Isabel Sandoval’s Lingua Franca

The Daily — Aug 27, 2020
Isabel Sandoval in Lingua Franca (2019)

A few days ago, Isabel Sandoval tweeted a few images from four films she cites as influences on her third feature, Lingua Franca: Chantal Akerman’s News from Home (1976), Rainer Werner Fassbinder’s Ali: Fear Eats the Soul (1974), James Gray’s Two Lovers (2008), and Wong Kar-wai’s In the Mood for Love (2000). It’s been almost exactly one year to the day since Lingua Franca premiered at Venice Days before screening at festivals in Busan, London, and beyond. Writing for WBUR, Sean Burns notes that it was “the first feature film by a trans woman of color to play a lot of those places, but the movie doesn’t carry itself like a trailblazer. On paper, it might sound like your standard social issue melodrama, but on screen, it’s something dreamier and more elusive.”

Writer, director, editor, and coproducer Sandoval plays Olivia, an undocumented Filipina living with and caring for Olga (the late Lynn Cohen), an elderly Russian expatriate in Brooklyn’s Brighton Beach. Right from the outset, Lingua Franca establishes itself as “a gorgeous and delicate picture, an understated work that opens a window on an intimate world,” writes Time’s Stephanie Zacharek. “Shot by Isaac Banks, it captures the lived-in luster of greater New York City’s older, not-so-rapidly gentrifying neighborhoods.”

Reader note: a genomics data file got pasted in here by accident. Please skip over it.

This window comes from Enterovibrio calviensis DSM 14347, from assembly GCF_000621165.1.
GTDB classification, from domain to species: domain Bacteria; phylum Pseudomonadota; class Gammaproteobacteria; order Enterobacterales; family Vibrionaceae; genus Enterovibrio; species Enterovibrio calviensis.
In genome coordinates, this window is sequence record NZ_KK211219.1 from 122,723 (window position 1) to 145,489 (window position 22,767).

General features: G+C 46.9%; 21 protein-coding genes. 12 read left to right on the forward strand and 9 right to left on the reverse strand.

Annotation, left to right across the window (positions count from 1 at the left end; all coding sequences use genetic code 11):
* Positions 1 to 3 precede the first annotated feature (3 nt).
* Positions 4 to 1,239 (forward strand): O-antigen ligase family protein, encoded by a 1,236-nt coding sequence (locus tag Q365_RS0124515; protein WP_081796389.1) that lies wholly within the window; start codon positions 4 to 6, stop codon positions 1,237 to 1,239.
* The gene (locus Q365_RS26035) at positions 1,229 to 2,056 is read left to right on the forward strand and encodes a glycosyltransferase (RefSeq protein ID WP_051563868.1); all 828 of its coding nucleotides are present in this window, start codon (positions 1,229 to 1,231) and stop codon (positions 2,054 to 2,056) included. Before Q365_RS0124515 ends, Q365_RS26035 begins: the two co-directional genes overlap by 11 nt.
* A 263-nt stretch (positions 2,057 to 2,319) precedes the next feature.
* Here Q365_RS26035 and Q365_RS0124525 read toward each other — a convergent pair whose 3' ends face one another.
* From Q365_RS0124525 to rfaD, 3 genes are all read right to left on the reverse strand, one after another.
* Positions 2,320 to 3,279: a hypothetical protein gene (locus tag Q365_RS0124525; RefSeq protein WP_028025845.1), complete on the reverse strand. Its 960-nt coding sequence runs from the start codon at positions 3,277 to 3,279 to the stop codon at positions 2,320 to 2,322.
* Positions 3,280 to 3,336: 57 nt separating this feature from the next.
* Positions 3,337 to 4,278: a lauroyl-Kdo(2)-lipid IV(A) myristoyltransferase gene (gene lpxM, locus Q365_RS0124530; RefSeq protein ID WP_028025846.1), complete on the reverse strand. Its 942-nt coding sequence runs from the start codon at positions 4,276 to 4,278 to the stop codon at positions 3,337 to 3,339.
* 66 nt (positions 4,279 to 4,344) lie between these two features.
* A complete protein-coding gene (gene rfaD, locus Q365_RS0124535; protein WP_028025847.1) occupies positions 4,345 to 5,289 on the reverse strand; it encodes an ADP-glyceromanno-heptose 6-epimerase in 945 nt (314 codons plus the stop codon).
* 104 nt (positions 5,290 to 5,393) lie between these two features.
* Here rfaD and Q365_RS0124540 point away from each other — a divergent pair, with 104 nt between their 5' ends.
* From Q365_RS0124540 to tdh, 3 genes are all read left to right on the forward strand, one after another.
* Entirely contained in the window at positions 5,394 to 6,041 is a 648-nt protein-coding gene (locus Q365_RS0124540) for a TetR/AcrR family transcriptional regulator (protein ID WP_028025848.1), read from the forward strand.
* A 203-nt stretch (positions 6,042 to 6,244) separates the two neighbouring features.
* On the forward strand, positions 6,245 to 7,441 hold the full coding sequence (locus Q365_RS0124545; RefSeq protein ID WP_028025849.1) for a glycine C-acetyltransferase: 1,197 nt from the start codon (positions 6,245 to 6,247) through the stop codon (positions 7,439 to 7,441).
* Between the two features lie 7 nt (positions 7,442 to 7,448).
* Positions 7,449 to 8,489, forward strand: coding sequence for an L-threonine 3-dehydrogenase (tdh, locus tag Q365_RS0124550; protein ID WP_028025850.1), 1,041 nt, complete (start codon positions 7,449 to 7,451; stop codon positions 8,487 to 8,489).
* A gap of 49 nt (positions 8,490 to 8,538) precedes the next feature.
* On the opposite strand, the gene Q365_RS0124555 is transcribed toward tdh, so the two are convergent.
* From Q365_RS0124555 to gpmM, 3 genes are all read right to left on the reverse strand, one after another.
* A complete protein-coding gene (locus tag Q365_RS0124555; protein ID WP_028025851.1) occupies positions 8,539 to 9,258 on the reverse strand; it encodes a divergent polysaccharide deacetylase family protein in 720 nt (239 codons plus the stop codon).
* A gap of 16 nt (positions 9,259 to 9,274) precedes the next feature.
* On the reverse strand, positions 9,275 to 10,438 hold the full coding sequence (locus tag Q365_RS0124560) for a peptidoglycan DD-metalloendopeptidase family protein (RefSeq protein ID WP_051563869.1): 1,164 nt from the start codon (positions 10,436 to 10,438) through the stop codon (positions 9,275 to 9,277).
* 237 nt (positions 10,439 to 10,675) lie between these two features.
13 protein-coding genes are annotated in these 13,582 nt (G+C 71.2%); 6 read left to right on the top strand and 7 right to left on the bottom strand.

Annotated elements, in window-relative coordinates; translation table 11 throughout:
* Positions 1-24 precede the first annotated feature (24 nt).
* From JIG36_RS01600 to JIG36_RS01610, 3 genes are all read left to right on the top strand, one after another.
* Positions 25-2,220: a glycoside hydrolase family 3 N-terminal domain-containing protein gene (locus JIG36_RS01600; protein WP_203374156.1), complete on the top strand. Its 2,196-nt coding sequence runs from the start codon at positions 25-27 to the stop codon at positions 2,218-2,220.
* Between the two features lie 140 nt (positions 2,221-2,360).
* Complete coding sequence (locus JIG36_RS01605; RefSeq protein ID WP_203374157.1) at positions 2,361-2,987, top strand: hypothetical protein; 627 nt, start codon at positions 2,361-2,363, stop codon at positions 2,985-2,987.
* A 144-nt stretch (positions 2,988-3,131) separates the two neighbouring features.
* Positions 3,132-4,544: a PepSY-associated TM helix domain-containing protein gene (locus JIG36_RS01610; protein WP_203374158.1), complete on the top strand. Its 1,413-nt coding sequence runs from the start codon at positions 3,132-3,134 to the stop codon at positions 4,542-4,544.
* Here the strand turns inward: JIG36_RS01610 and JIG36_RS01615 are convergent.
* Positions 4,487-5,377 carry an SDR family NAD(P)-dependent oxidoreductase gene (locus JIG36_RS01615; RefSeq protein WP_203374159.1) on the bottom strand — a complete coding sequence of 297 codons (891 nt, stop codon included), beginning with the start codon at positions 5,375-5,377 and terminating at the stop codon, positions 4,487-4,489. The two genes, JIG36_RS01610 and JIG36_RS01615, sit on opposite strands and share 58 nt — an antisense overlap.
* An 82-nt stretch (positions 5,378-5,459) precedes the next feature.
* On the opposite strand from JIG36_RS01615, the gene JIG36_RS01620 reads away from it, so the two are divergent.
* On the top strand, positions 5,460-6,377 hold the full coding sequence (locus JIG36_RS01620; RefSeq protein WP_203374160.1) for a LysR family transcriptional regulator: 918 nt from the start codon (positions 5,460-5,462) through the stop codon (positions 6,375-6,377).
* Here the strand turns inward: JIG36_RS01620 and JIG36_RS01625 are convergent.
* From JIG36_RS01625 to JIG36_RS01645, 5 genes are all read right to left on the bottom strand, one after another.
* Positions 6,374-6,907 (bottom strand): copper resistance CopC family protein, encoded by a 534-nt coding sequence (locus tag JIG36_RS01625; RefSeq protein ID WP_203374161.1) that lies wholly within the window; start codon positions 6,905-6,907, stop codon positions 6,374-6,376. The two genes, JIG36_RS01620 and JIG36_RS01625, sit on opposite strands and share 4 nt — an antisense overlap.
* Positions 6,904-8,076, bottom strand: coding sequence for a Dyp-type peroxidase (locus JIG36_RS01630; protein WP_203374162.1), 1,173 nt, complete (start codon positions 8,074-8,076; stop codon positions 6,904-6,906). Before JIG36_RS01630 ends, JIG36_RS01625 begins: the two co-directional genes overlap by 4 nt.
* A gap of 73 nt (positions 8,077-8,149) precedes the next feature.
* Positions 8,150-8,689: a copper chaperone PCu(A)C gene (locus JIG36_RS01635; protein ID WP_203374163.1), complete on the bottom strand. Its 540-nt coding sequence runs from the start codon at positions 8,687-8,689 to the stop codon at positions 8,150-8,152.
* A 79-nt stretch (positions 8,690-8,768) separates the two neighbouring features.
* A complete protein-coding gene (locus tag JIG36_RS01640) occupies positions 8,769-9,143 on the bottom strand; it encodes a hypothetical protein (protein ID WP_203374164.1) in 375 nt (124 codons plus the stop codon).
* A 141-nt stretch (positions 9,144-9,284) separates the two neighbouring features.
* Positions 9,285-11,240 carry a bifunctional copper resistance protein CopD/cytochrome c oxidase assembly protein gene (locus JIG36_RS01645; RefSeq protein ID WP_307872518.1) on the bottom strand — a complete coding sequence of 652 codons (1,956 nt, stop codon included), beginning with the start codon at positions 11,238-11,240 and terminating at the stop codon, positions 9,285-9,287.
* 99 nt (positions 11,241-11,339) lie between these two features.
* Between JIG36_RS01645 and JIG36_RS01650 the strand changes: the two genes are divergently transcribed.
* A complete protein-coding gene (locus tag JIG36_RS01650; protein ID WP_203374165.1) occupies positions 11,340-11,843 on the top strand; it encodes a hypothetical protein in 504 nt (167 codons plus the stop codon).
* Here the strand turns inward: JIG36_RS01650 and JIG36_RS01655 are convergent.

When Olga’s attractive yet troubled grandson, Alex (Eamon Farren), moves in, fresh out of rehab, it isn’t long before the friendship he strikes up with Olivia begins to evolve into something more. “Lingua Franca is sexy,” declares Drew Gregory at Autostraddle. “What cis filmmakers don’t understand is that to experience Olivia’s want for sex and romance, to witness her deep friendship with another trans woman, to see her in the world as a complete person, is to understand how much she has to lose. This is a political film that’s explicit about its character’s struggles and the struggles so many undocumented immigrants faced before Trump and are facing now under Trump—and how transness intersects with this experience.”

At RogerEbert.com, Christy Lemire notes that Sandoval “doesn’t force the underlying tension of whether Alex knows Olivia is a trans woman—or whether that would matter—but rather lets it simmer. Similarly, news reports and anecdotes about ICE agents pulling immigrants from their homes and carting them away set the backdrop for Olivia’s increasing paranoia.” Like Jeannette Catsoulis in the New York Times, though, Lemire finds that Lingua Franca “might be a bit too understated.” But in Rolling Stone, David Fear suggests that the “sensibility here isn’t set to the key of Douglas Sirk so much as the American neo-neorealistic indies of the early 2000s, in which a documentary-like sense of place and a deliberate view of how time passes grounds everything, even when things drift into a semi-dreamlike state.”


As Ava DuVernay’s Array Releasing is now putting Lingua Franca in a few theaters while simultaneously giving it a streaming premiere on Netflix, Sandoval has been speaking with Carlos Aguilar (RogerEbert.com), Anne Cohen (Refinery29), Ryan Coleman (Little White Lies), Jude Dry (IndieWire), and Jose Solís (Film Stage).

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